Ruby feature request - enum.detect_index


#1

Hi,

I’d like to propose a new addition to the enum module.

detect works great but doesn’t supply the index of the match. It would
be nice to have a method detect_index that returned the index rather
than the object.

Use example:

irb(main):001:0> foo =uptime.strip.split(’ ')
=> [“14:36:06”, “up”, “157”, “days,”, “16:59,”, “35”, “users,”, “load”,
“average:”, “0.54,”, “0.31,”, “0.27”]
irb(main):002:0> bar=nil
=> nil
irb(main):003:0> foo.each_with_index {|o,i| if o==“users,”; bar=i;
break; end;}
=> nil
irb(main):004:0> foo[2…bar-2]
=> [“157”, “days,”, “16:59,”]

Lines 2 to 4 would be expressed in a much more concise manner, i.e.

irb(main):001:0> foo =uptime.strip.split(’ ')
=> [“14:36:06”, “up”, “157”, “days,”, “16:59,”, “35”, “users,”, “load”,
“average:”, “0.54,”, “0.31,”, “0.27”]
irb(main):002:0> foo[2…foo.detect_index {|o| o==“users,”}-2]
=> [“157”, “days,”, “16:59,”]

Thoughts?

Jon T


#2

On 2/5/06, jonT removed_email_address@domain.invalid wrote:

I’d like to propose a new addition to the enum module.

detect works great but doesn’t supply the index of the match. It would
be nice to have a method detect_index that returned the index rather
than the object.

You can do it with enumerator:

require ‘enumerator’
[1,2,3,4,5,6].to_enum(:each_with_index).detect {|elem, index| elem
== 4} #=> [4,3]

(enumerator is probably the one library in the stdlib I use most. It
is amazingly useful)

-Levin


#3

Hi,

In message “Re: Ruby feature request - enum.detect_index”
on Sun, 5 Feb 2006 23:43:19 +0900, “jonT” removed_email_address@domain.invalid writes:

|detect works great but doesn’t supply the index of the match. It would
|be nice to have a method detect_index that returned the index rather
|than the object.

Nice idea. I’d rather name it ‘find_index’ though.

						matz.

#4

On Sun, 05 Feb 2006 14:41:21 -0000, jonT removed_email_address@domain.invalid wrote:

“average:”, “0.54,”, “0.31,”, “0.27”]
irb(main):001:0> foo =uptime.strip.split(’ ')
=> [“14:36:06”, “up”, “157”, “days,”, “16:59,”, “35”, “users,”, “load”,
“average:”, “0.54,”, “0.31,”, “0.27”]
irb(main):002:0> foo[2…foo.detect_index {|o| o==“users,”}-2]
=> [“157”, “days,”, “16:59,”]

For this case, this might work?

foo[2..foo.index("users,")-2]
# => ["1", "day,", "14:18,"]

More generally, I’d personally like a block on ‘index’, such that:

foo.index("users,")
# => 6

foo.index { |s| s == "users," }
# => 6

Just MHO.


#5

Yukihiro M. removed_email_address@domain.invalid wrote:

Hi,

In message “Re: Ruby feature request - enum.detect_index”
on Sun, 5 Feb 2006 23:43:19 +0900, “jonT” removed_email_address@domain.invalid writes:

detect works great but doesn’t supply the index of the match. It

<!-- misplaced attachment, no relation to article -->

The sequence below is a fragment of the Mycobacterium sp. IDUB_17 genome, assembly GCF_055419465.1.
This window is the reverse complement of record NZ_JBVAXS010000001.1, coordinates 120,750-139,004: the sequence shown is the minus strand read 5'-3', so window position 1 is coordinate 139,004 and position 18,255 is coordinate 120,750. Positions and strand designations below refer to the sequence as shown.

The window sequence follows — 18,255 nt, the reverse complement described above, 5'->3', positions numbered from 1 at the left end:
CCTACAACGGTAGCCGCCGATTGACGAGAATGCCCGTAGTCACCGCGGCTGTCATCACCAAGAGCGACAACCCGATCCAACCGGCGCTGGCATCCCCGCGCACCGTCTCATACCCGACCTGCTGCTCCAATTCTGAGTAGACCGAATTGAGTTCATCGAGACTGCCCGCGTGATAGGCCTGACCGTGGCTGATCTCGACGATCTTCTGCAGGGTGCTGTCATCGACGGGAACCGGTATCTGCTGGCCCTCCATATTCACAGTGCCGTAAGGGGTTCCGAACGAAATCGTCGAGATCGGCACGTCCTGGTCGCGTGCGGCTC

would be nice to have a method detect_index that returned the index
rather than the object.

Nice idea. I’d rather name it ‘find_index’ though.

Don’t we have that already?

%w{foo bar baz}.index “baz”
=> 2

Or am I missing something?

Kind regards

robert

#6

Hi,

In message “Re: Ruby feature request - enum.detect_index”
on Mon, 6 Feb 2006 00:43:20 +0900, “Ross B.”
removed_email_address@domain.invalid writes:

|More generally, I’d personally like a block on ‘index’, such that:
|
| foo.index(“users,”)
| # => 6
|
| foo.index { |s| s == “users,” }
| # => 6

It does so in 1.9.

						matz.

#7

On Feb 5, 2006, at 9:48 AM, Robert K. wrote:

%w{foo bar baz}.index “baz”
=> 2

Or am I missing something?

You can not use a block of Ruby code to select the item you would
like an index for, in this example.

James Edward G. II


#8

On Sun, 05 Feb 2006 15:50:22 -0000, Yukihiro M.
removed_email_address@domain.invalid wrote:

|
| foo.index { |s| s == “users,” }
| # => 6

It does so in 1.9.

Cool, so it does :slight_smile: I need to update my snapshot more often I guess …

Thanks,


#9

James Edward G. II removed_email_address@domain.invalid wrote:

Don’t we have that already?

%w{foo bar baz}.index “baz”
=> 2

Or am I missing something?

You can not use a block of Ruby code to select the item you would
like an index for, in this example.

Good point. In that case I’d just change the implementation of #index
to
either accept an argument or a block. This cannot break old code
because at
the moment blocks are not permitted / ignored.

Kind regards

robert

#10

|More generally, I’d personally like a block on ‘index’, such that:
|
| foo.index(“users,”)
| # => 6
|
| foo.index { |s| s == “users,” }
| # => 6

It does so in 1.9.

Ah! in that case my detect_index suggestion was rather unnecessary
[apologies - I also am guilty of running an ancient version of 1.9
(ubuntu’s is ruby 1.9.0 (2005-06-23) (!)]

Jon T